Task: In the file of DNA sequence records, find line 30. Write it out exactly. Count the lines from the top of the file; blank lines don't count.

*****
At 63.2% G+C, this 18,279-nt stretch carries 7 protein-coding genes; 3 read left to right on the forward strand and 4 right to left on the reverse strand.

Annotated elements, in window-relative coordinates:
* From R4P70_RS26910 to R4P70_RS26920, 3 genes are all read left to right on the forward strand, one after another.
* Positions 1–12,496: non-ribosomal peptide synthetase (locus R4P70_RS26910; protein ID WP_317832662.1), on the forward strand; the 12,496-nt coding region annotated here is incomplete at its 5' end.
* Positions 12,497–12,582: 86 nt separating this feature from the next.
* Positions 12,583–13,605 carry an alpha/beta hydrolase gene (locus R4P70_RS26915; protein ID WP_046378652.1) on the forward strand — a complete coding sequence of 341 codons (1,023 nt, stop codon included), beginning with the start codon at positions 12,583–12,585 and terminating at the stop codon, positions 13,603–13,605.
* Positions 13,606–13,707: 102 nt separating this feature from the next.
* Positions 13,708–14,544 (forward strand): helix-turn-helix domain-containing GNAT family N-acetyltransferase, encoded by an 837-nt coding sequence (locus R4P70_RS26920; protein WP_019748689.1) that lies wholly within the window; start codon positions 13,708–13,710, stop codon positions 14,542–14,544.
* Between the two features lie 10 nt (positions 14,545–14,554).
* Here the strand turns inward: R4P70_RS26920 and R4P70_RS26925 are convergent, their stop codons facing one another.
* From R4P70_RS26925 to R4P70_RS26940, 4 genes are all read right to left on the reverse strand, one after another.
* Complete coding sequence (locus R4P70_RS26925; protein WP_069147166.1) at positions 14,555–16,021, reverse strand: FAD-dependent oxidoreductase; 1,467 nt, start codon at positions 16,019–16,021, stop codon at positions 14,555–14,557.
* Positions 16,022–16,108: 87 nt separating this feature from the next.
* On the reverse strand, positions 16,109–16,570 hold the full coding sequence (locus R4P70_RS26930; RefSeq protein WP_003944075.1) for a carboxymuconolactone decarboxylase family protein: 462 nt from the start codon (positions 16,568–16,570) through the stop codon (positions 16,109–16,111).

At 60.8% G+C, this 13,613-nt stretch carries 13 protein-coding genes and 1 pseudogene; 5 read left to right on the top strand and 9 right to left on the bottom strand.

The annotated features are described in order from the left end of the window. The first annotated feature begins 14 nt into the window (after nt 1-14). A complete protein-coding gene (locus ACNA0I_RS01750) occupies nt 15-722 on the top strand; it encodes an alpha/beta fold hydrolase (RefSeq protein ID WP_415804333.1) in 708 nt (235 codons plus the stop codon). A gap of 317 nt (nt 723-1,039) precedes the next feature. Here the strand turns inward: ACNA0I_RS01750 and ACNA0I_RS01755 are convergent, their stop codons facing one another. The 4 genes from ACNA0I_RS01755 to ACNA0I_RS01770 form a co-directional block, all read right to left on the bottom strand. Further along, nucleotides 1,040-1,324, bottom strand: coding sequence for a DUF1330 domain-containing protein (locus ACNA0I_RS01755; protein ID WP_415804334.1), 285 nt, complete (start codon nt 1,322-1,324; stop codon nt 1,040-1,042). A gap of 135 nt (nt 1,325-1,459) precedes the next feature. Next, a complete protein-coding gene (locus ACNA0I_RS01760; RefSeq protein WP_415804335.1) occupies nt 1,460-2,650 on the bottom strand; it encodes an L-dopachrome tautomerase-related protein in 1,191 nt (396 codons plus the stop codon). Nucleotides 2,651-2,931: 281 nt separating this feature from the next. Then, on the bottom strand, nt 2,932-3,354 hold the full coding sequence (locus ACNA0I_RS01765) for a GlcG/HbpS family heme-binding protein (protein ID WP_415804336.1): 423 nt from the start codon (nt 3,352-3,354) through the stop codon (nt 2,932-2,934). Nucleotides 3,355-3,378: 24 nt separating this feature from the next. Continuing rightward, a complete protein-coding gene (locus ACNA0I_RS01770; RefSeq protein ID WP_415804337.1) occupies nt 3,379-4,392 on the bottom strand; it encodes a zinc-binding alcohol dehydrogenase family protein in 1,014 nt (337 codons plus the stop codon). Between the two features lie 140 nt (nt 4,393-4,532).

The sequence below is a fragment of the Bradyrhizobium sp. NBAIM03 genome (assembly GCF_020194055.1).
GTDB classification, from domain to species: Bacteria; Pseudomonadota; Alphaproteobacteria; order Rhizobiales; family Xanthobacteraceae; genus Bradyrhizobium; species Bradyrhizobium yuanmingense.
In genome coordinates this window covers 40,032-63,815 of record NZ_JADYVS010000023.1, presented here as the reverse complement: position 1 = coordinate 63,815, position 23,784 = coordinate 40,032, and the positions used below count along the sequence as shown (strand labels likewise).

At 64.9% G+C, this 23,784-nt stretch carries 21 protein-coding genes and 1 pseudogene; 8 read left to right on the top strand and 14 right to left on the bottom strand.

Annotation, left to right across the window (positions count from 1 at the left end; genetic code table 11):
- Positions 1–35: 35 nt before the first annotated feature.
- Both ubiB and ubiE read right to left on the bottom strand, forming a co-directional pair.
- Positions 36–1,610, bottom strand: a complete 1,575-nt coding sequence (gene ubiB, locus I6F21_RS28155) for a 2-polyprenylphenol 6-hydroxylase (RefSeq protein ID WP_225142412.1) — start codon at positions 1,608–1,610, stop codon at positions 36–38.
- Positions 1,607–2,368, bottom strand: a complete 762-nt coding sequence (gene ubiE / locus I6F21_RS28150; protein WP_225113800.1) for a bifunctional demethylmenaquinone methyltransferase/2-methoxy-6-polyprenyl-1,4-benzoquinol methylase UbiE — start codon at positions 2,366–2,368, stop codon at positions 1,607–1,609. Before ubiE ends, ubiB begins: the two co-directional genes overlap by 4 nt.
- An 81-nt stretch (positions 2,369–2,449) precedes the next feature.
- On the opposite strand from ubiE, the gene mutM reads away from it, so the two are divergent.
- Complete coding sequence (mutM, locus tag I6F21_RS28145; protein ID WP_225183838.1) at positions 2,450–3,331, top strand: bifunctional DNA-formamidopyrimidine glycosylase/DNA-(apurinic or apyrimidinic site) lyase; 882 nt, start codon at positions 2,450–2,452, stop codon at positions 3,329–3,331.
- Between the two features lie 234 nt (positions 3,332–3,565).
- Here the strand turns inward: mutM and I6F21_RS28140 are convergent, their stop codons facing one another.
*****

- Here the strand turns inward: mutM and I6F21_RS28140 are convergent, their stop codons facing one another.